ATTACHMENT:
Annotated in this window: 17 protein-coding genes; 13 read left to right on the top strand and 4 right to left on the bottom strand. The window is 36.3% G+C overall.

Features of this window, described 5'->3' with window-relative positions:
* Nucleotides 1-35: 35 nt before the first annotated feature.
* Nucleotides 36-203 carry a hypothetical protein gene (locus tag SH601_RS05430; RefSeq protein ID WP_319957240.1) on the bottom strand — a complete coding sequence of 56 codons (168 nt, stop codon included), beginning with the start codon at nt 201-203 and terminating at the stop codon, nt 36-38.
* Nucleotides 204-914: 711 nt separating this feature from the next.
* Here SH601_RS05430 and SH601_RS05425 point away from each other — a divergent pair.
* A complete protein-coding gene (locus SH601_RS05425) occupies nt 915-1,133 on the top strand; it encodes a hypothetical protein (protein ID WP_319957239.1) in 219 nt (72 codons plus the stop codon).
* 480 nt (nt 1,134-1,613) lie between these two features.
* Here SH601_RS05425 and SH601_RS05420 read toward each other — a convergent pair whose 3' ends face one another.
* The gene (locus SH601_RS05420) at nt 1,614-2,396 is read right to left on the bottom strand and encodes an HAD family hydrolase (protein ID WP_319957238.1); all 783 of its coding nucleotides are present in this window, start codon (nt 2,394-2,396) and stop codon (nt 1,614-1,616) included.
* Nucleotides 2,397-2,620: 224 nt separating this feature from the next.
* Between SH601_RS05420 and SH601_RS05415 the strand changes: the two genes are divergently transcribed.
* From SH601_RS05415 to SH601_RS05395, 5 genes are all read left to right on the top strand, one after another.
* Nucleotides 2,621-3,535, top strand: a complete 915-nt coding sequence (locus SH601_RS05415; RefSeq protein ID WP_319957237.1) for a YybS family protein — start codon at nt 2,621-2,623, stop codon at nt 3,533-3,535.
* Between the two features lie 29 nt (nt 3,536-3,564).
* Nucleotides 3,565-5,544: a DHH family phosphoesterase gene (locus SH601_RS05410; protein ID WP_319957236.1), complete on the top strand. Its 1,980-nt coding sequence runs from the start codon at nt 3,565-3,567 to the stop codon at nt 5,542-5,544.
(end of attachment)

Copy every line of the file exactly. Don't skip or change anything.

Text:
Annotated in this window: 17 protein-coding genes; 13 read left to right on the top strand and 4 right to left on the bottom strand. The window is 36.3% G+C overall.

Features of this window, described 5'->3' with window-relative positions:
* Nucleotides 1-35: 35 nt before the first annotated feature.
* Nucleotides 36-203 carry a hypothetical protein gene (locus tag SH601_RS05430; RefSeq protein ID WP_319957240.1) on the bottom strand — a complete coding sequence of 56 codons (168 nt, stop codon included), beginning with the start codon at nt 201-203 and terminating at the stop codon, nt 36-38.
* Nucleotides 204-914: 711 nt separating this feature from the next.
* Here SH601_RS05430 and SH601_RS05425 point away from each other — a divergent pair.
* A complete protein-coding gene (locus SH601_RS05425) occupies nt 915-1,133 on the top strand; it encodes a hypothetical protein (protein ID WP_319957239.1) in 219 nt (72 codons plus the stop codon).
* 480 nt (nt 1,134-1,613) lie between these two features.
* Here SH601_RS05425 and SH601_RS05420 read toward each other — a convergent pair whose 3' ends face one another.
* The gene (locus SH601_RS05420) at nt 1,614-2,396 is read right to left on the bottom strand and encodes an HAD family hydrolase (protein ID WP_319957238.1); all 783 of its coding nucleotides are present in this window, start codon (nt 2,394-2,396) and stop codon (nt 1,614-1,616) included.
* Nucleotides 2,397-2,620: 224 nt separating this feature from the next.
* Between SH601_RS05420 and SH601_RS05415 the strand changes: the two genes are divergently transcribed.
* From SH601_RS05415 to SH601_RS05395, 5 genes are all read left to right on the top strand, one after another.
* Nucleotides 2,621-3,535, top strand: a complete 915-nt coding sequence (locus SH601_RS05415; RefSeq protein ID WP_319957237.1) for a YybS family protein — start codon at nt 2,621-2,623, stop codon at nt 3,533-3,535.
* Between the two features lie 29 nt (nt 3,536-3,564).
* Nucleotides 3,565-5,544: a DHH family phosphoesterase gene (locus SH601_RS05410; protein ID WP_319957236.1), complete on the top strand. Its 1,980-nt coding sequence runs from the start codon at nt 3,565-3,567 to the stop codon at nt 5,542-5,544.